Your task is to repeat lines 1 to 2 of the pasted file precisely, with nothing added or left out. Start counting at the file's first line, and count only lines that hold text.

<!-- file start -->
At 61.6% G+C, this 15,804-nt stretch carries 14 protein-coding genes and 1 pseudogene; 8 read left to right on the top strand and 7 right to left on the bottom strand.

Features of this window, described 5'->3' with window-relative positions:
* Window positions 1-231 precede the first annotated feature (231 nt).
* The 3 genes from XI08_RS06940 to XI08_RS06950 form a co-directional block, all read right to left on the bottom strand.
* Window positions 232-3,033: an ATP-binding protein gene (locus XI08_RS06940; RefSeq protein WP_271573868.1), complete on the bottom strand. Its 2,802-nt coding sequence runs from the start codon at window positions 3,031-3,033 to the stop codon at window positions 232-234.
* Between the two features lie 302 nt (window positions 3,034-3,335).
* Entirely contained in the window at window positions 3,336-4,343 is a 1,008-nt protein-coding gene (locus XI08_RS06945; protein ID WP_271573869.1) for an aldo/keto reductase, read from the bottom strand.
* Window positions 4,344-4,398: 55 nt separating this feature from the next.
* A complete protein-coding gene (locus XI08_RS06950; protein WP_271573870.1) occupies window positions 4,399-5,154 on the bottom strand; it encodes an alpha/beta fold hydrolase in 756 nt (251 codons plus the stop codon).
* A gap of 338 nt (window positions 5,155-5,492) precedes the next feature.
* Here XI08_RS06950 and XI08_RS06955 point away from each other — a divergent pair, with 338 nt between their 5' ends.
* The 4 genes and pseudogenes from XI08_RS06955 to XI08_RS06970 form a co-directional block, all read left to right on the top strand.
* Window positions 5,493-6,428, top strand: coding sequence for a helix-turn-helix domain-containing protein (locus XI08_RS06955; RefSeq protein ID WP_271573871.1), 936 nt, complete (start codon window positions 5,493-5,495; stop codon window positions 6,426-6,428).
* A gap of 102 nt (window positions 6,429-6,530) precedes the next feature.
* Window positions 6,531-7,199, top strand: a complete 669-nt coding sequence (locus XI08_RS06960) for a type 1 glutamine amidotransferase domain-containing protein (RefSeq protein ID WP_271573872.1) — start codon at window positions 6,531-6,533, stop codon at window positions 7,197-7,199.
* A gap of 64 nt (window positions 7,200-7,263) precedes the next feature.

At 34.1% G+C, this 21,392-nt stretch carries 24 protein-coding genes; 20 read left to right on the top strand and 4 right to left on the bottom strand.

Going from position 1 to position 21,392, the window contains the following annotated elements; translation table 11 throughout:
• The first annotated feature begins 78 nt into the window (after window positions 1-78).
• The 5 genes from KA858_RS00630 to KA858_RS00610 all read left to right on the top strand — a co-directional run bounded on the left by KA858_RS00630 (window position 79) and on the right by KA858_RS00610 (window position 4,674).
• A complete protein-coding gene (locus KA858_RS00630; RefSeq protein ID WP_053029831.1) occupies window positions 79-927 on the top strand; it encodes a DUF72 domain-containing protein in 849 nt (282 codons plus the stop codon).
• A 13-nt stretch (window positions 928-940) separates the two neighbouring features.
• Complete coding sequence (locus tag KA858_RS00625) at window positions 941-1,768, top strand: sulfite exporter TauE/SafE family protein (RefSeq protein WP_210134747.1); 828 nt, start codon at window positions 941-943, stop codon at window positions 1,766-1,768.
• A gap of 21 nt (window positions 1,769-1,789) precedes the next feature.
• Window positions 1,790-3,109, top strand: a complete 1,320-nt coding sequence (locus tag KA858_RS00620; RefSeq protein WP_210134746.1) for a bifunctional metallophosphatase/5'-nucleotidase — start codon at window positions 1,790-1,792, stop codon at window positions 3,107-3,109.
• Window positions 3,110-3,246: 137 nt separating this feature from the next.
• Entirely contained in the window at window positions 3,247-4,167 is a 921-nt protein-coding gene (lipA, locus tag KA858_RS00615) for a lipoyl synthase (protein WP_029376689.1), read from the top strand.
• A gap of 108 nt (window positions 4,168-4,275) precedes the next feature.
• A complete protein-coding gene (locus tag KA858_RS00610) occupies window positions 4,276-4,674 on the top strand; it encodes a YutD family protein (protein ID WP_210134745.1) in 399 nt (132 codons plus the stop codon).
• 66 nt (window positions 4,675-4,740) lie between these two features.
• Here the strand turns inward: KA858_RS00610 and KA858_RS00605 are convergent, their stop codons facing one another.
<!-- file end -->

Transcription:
At 61.6% G+C, this 15,804-nt stretch carries 14 protein-coding genes and 1 pseudogene; 8 read left to right on the top strand and 7 right to left on the bottom strand.

Features of this window, described 5'->3' with window-relative positions: